Fire breaks out at a famous London hotel. A bathrobed hero emerges from the flames carrying the woman who loves him. They kiss and find themselves on the world’s front pages; their moment of passion and courage inspires a new perfume. Then our hero goes back to his wife…
If that sounds like a pitch for a romantic comedy, you’ve guessed right. I’m the writer, and I can’t resist pitching. You never know when a hedge fund manager might be reading…
Seriously, every film story needs a crucible in which characters are trapped until they work through their demons or face ruin. I always knew mine would be the world of perfume, but for several drafts I didn’t know why.
I thought it was about glamour, fantasy and a serenely calm and fragrant public world at odds with the story’s private arena of anger, old grievances, betrayal, insecurity and…yes, it is still a romantic comedy.
Then I realised perfume had to be at the heart of the story because it is about the memories that surround one moment captured in a picture. Memories that differ for each character.
Linda — the leading lady who is rescued from the hotel fire and then dumped by her married lover — can’t remember the moment for what it was: an honest and true moment when two people forgot their emotional ties. All she sees is a man she loved who was about to dump her. She only remembers the moment’s future.
Harry — the fire hero — sees the moment and remembers how his courage collapsed into cowardice because he wasn’t sure he could be that man for the rest of his life.
Steve — the man who replaced Harry in Linda’s heart — sees Harry’s and Linda’s big moment and fears he’s not made of that kind of heroic stuff.
Ralph — the photographer who made Harry and Linda famous — remembers snapping two people who had cheated death, who had looked the devil in the eye and said: ‘Not today. We’re in love, and you can’t touch us.’
Pierre — the perfumer so inspired by the moment that he turns it into a fragrance — deludes himself that the moment can return exactly as it once was, if only he can reunite the couple who were his muse.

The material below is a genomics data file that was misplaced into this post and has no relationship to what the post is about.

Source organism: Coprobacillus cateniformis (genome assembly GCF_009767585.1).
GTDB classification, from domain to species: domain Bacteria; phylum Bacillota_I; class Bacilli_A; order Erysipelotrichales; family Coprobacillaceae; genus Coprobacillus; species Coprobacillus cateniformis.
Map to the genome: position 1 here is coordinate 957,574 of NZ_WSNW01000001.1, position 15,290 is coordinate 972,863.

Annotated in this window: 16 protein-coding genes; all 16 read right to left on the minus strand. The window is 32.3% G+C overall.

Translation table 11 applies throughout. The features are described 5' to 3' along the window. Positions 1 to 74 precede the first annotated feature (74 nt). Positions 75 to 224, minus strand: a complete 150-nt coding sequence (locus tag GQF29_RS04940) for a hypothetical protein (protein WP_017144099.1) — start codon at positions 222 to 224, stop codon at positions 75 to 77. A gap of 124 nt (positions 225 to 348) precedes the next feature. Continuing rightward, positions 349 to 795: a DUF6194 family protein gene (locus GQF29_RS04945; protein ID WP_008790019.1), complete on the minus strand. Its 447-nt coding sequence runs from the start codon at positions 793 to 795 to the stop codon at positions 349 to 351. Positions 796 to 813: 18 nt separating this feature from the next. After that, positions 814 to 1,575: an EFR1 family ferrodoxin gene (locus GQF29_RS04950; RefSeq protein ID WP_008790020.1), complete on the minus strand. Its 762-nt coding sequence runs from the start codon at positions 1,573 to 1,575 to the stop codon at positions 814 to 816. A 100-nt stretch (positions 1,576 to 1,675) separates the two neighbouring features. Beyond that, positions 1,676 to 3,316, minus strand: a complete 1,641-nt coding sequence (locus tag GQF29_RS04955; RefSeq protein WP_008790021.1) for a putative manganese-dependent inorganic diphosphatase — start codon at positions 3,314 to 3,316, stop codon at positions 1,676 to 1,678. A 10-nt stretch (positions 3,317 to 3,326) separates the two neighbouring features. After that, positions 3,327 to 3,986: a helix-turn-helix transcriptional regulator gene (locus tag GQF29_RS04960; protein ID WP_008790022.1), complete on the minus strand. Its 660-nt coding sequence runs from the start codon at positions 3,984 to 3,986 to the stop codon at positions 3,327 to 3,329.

These are a few of the people I spend my life with. Writers need to find themselves in each of their characters and Pierre hits a major nerve with me. He’s ridiculous in many ways, too precious to operate in the real world. He channels perfume from a universe not known to mere mortals, coming to life only when talking about fragrance and protected from reality by his adoring wife Christine.
Well, I regularly become pompous and authorial about writing generally and film stories in particular. Then I can’t be bothered about the nitty-gritty of real life. Pierre cries when his creation is dragged through the dirt by the very people who inspired him, and cries again when he feels his world is ending. Again, er…me. And, like me, Pierre often wears sunglasses indoors — sometimes to hide the tear tracts on his face. How can you not love him?
He deserves a reward for being put through hell. He deserves more than a fictional perfume. He deserves a real one. So we’re going to make life imitate art. Why shoot a film with a mocked-up perfume that’s probably tea in a bottle when you can have a real fragrance, inspired by the same moment in the story?
But I’m a writer, not a perfumer. So I’ve found our real-life equivalent of Pierre — John Stephen, of The Cotswold Perfumery — who is creating a character I can write, but can’t cast. John can bring this character off the page and into real life. In time, we hope that you can not only see the film, but also buy the perfume. If there are any hedge fund managers reading, that was another pitch for funding…
We want romance, courage, fire, honesty and forgiveness, all in the one bottle. So no pressure, John. Before he bolts for the exit, I should stress that no real-life perfumers will be harmed in the making of this film…
You can find us on Facebook at thekissmovie, on the web at thekissmovie.uk.com and fundraising on indiegogo (at http://bit.ly/12Ztina until 5 August) with perfume perks as our thanks for support.